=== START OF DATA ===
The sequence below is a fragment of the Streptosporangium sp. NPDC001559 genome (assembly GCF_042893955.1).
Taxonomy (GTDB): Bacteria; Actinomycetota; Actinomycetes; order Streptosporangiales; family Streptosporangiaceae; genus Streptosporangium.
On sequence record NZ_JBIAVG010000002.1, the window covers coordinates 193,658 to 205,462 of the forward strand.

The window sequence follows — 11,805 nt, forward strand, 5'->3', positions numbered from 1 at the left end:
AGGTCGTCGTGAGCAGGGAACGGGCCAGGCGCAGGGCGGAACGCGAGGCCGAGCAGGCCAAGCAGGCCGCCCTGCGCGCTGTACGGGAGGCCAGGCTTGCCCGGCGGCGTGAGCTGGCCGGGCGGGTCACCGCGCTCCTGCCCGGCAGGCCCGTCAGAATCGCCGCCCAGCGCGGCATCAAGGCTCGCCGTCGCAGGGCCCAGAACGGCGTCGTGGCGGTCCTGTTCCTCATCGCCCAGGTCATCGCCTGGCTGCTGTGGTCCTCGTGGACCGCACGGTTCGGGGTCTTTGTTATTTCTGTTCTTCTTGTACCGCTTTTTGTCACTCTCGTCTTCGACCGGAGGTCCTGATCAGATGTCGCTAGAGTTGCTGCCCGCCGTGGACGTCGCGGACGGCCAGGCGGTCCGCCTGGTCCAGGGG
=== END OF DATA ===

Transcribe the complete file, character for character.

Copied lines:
The sequence below is a fragment of the Streptosporangium sp. NPDC001559 genome (assembly GCF_042893955.1).
Taxonomy (GTDB): Bacteria; Actinomycetota; Actinomycetes; order Streptosporangiales; family Streptosporangiaceae; genus Streptosporangium.
On sequence record NZ_JBIAVG010000002.1, the window covers coordinates 193,658 to 205,462 of the forward strand.

The window sequence follows — 11,805 nt, forward strand, 5'->3', positions numbered from 1 at the left end:
AGGTCGTCGTGAGCAGGGAACGGGCCAGGCGCAGGGCGGAACGCGAGGCCGAGCAGGCCAAGCAGGCCGCCCTGCGCGCTGTACGGGAGGCCAGGCTTGCCCGGCGGCGTGAGCTGGCCGGGCGGGTCACCGCGCTCCTGCCCGGCAGGCCCGTCAGAATCGCCGCCCAGCGCGGCATCAAGGCTCGCCGTCGCAGGGCCCAGAACGGCGTCGTGGCGGTCCTGTTCCTCATCGCCCAGGTCATCGCCTGGCTGCTGTGGTCCTCGTGGACCGCACGGTTCGGGGTCTTTGTTATTTCTGTTCTTCTTGTACCGCTTTTTGTCACTCTCGTCTTCGACCGGAGGTCCTGATCAGATGTCGCTAGAGTTGCTGCCCGCCGTGGACGTCGCGGACGGCCAGGCGGTCCGCCTGGTCCAGGGG